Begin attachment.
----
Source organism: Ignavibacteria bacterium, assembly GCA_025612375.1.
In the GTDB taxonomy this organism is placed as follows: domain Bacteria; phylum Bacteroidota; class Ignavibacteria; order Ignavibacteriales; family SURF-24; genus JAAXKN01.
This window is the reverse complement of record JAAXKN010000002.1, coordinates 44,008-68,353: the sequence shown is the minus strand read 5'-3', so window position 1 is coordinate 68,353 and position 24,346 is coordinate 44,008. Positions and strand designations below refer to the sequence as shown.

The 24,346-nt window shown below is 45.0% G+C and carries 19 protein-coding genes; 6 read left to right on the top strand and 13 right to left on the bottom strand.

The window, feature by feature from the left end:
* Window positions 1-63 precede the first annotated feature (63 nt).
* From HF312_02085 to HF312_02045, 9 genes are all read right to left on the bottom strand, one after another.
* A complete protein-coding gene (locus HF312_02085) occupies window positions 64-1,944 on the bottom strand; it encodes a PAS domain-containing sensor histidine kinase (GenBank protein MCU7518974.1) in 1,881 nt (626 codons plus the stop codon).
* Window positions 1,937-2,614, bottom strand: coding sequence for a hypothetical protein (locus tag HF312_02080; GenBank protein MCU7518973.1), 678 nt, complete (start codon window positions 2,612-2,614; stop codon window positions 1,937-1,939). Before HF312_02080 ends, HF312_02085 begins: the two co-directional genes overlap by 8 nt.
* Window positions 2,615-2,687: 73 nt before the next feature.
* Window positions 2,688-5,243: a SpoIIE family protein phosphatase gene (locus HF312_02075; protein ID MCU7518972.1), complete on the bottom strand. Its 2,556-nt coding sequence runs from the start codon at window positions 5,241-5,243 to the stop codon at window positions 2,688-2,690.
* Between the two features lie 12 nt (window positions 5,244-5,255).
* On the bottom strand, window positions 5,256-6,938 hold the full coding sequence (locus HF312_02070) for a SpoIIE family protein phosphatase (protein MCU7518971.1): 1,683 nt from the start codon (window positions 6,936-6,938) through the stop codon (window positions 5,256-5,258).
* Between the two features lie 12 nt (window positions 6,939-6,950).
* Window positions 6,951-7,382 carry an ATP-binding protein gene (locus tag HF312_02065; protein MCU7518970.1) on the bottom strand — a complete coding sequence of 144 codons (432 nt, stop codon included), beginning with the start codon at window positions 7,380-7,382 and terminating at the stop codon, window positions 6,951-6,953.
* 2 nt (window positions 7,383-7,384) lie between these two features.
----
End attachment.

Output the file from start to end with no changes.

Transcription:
Source organism: Ignavibacteria bacterium, assembly GCA_025612375.1.
In the GTDB taxonomy this organism is placed as follows: domain Bacteria; phylum Bacteroidota; class Ignavibacteria; order Ignavibacteriales; family SURF-24; genus JAAXKN01.
This window is the reverse complement of record JAAXKN010000002.1, coordinates 44,008-68,353: the sequence shown is the minus strand read 5'-3', so window position 1 is coordinate 68,353 and position 24,346 is coordinate 44,008. Positions and strand designations below refer to the sequence as shown.

The 24,346-nt window shown below is 45.0% G+C and carries 19 protein-coding genes; 6 read left to right on the top strand and 13 right to left on the bottom strand.

The window, feature by feature from the left end:
* Window positions 1-63 precede the first annotated feature (63 nt).
* From HF312_02085 to HF312_02045, 9 genes are all read right to left on the bottom strand, one after another.
* A complete protein-coding gene (locus HF312_02085) occupies window positions 64-1,944 on the bottom strand; it encodes a PAS domain-containing sensor histidine kinase (GenBank protein MCU7518974.1) in 1,881 nt (626 codons plus the stop codon).
* Window positions 1,937-2,614, bottom strand: coding sequence for a hypothetical protein (locus tag HF312_02080; GenBank protein MCU7518973.1), 678 nt, complete (start codon window positions 2,612-2,614; stop codon window positions 1,937-1,939). Before HF312_02080 ends, HF312_02085 begins: the two co-directional genes overlap by 8 nt.
* Window positions 2,615-2,687: 73 nt before the next feature.
* Window positions 2,688-5,243: a SpoIIE family protein phosphatase gene (locus HF312_02075; protein ID MCU7518972.1), complete on the bottom strand. Its 2,556-nt coding sequence runs from the start codon at window positions 5,241-5,243 to the stop codon at window positions 2,688-2,690.
* Between the two features lie 12 nt (window positions 5,244-5,255).
* On the bottom strand, window positions 5,256-6,938 hold the full coding sequence (locus HF312_02070) for a SpoIIE family protein phosphatase (protein MCU7518971.1): 1,683 nt from the start codon (window positions 6,936-6,938) through the stop codon (window positions 5,256-5,258).
* Between the two features lie 12 nt (window positions 6,939-6,950).
* Window positions 6,951-7,382 carry an ATP-binding protein gene (locus tag HF312_02065; protein MCU7518970.1) on the bottom strand — a complete coding sequence of 144 codons (432 nt, stop codon included), beginning with the start codon at window positions 7,380-7,382 and terminating at the stop codon, window positions 6,951-6,953.
* 2 nt (window positions 7,383-7,384) lie between these two features.